This tip is probably the easiest to implement.

 

Try spreading something onto whatever you use to hang your hummingbird feeders that ants can’t cross!

View Price - Amazon

 

Petroleum jelly works well, and most people already have an old bottle lying around their house somewhere. On a side note, does anyone ever actually finish a jar of Vaseline?

 

There are a few negatives to using petroleum jelly, such as you have to reapply continually. It can also be messy on your hands. Lastly, during periods of intense heat, petroleum jelly gets slimy and oozy!

 

If you decide to use petroleum jelly, please use it VERY sparingly.

 

You don’t want your hummingbirds to get it on themselves accidentally! Make sure to just apply a tiny bit and spread it thinly on whatever hangs your feeders down. DO NOT PUT ANY ON THE ACTUAL HUMMINGBIRD FEEDER OR NEAR THE FEEDING PORTS!

 


Tip #5: Move your feeder location to stop ants.

 

Sometimes stopping ants is as easy as just moving your hummingbird feeder to a new location.

 

You never know, you may have placed your current pole right next to a giant ant colony!

 

I know some people that swear by this technique and are continually moving their feeders. They say that ants will eventually always find your nectar, so they keep them guessing by changing the locations.

 


Tip #6: Make sure your feeders don’t leak.

 

Always remember that the reason ants try to get to your hummingbird feeder is because of the sugar water! ANTS LOVE SUGAR.

 

If your feeder has a leak and is dripping nectar, it’s similar to pouring gas on a fire. Before you know it, there could be hundreds of ants trying to get to the sweet nectar.

 

Stopping a leak is sometimes as simple as just tightening a loose part. Other times, there is a crack, or you own a cheap hummingbird feeder, and you will need to buy a replacement.

 

Keep in mind that heat makes nectar expand. In this case, you may see sugar water coming out of a feeder port. If you live somewhere with extreme heat and this issue becomes a problem, then you need to try and find a spot to place your feeders that is slightly shaded.

 


Tip #7: Keep ants off your feeders by cleaning them.

 

Over time, it’s common for the residue of sugar to accumulate on the outside of your feeders. Unfortunately, this sugar build-up attracts ants.

 

To stop this from happening, do a quick cleaning every time that you refill nectar. You may need a soft brush to scrub off any excess sugar.

 


Tip #8: Rub bay or mint leaves on the pole.

 

Using bay or mint leaves is an excellent, natural strategy that helps prevent ants from reaching your nectar feeders. Incredibly, both of these plants serve as minor insect repellants!

 

To stop ants, try either rubbing the leaves on the pole that hangs your feeders or spreading crushed-up dried leaves around the base of the pole,. Just make sure that wherever you place the plants, ants will have to pass!

 

The biggest negative to this strategy is that you will need to reapply the leaves every time it rains.

mint leaves repel, deter, and keep ants away hummingbird feeders

Another strategy is to grow mint plants around the posts or poles that hang your hummingbird feeders. It may take a year or two, but soon there is so much mint that ants may hesitate to cross to access the nectar. Just keep in mind that mint is an incredible grower and can easily take an area over if you don’t cut back.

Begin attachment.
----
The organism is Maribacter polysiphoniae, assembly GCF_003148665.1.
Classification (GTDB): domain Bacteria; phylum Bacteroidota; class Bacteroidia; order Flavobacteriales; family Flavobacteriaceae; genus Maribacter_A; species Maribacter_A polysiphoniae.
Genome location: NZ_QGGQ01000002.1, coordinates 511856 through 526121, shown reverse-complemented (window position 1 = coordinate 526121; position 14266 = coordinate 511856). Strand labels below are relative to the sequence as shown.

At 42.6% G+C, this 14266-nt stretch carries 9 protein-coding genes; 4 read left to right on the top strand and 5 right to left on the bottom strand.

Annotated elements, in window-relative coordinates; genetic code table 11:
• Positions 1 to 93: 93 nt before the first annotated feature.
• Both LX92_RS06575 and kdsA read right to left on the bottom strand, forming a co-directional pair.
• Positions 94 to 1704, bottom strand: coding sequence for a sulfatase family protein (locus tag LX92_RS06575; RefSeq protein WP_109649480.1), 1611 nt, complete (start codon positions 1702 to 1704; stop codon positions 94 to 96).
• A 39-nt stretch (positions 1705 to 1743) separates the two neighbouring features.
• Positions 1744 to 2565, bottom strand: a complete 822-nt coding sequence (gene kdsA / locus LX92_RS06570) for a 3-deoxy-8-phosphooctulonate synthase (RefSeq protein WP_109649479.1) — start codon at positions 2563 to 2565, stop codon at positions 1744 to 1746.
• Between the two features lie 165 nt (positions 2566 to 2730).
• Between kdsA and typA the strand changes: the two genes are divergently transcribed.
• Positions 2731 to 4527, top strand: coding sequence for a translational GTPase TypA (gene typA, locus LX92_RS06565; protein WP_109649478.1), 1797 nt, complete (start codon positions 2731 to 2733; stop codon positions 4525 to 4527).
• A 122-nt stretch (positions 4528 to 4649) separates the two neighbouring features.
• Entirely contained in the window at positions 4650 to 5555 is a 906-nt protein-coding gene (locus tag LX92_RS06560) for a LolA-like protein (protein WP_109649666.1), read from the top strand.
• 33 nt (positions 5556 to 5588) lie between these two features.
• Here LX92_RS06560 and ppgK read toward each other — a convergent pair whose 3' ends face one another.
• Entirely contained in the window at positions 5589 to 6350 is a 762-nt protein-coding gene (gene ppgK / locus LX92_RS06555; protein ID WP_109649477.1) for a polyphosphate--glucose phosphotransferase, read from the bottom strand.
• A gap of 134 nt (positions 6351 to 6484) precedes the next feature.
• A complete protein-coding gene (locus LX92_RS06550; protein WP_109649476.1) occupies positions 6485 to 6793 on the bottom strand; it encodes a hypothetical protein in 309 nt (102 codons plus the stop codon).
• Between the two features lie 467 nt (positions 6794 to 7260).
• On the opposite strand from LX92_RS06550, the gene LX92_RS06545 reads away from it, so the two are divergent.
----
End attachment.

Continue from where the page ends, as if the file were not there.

Tip #9: Hang your feeder in a fountain.

 

Do you have super ants? Have you tried all the other tips listed above, and your nectar feeders are still swarmed by ants every single day?

 

If so, you may need to go to extremes to stop these persistent insects.

 

If you want a 100% guaranteed solution to stop ants, then you need to hang your hummingbird feeders from the center of a large fountain.

ants off hummingbird feeders

There is no way that ants can cross a large body of water. The distance is too large for them to create a bridge with their bodies, which ants sometimes do to cross a small moat.

 

Unfortunately, this strategy doesn’t prevent bees and wasps. They are another problem!

 


Final Thoughts

 

Before we end today, I want to provide two things you should NOT do to prevent ants.

 

DON’T spray insecticide or pesticides around the base of whatever hangs your feeders.

  • These heavy-duty chemicals rarely discriminate between insects. Not only will you be killing ants, but also any other bug that comes in contact. Our planet is already experiencing an incredible loss of insects, so we shouldn’t help contribute.

 

DON’T place commercial ant traps around your yard.

  • Ants play an essential role in the food chain. It would be silly to try and kill all the ants around your house just because a few of them are trying to get to your nectar. I’m confident that some combination of the tips above will work for you.

 

Ok, now it’s your turn.

 

What strategies have you used to stop ants?

 

50 Comments

  1. I tried spraying a little Pam or the equivalent that a person uses in a frying pan on the bottom 6 inches of the pole. I didn’t have another ant and it lasted real well.

  2. I have ant moats on all my hummingbird feeders, and they are 100% effective AS LONG AS I keep them filled with water, which is easy to do but you have to remember to fill them every day in hot and dry weather. As soon as one dries out, the ants are again all over the feeder.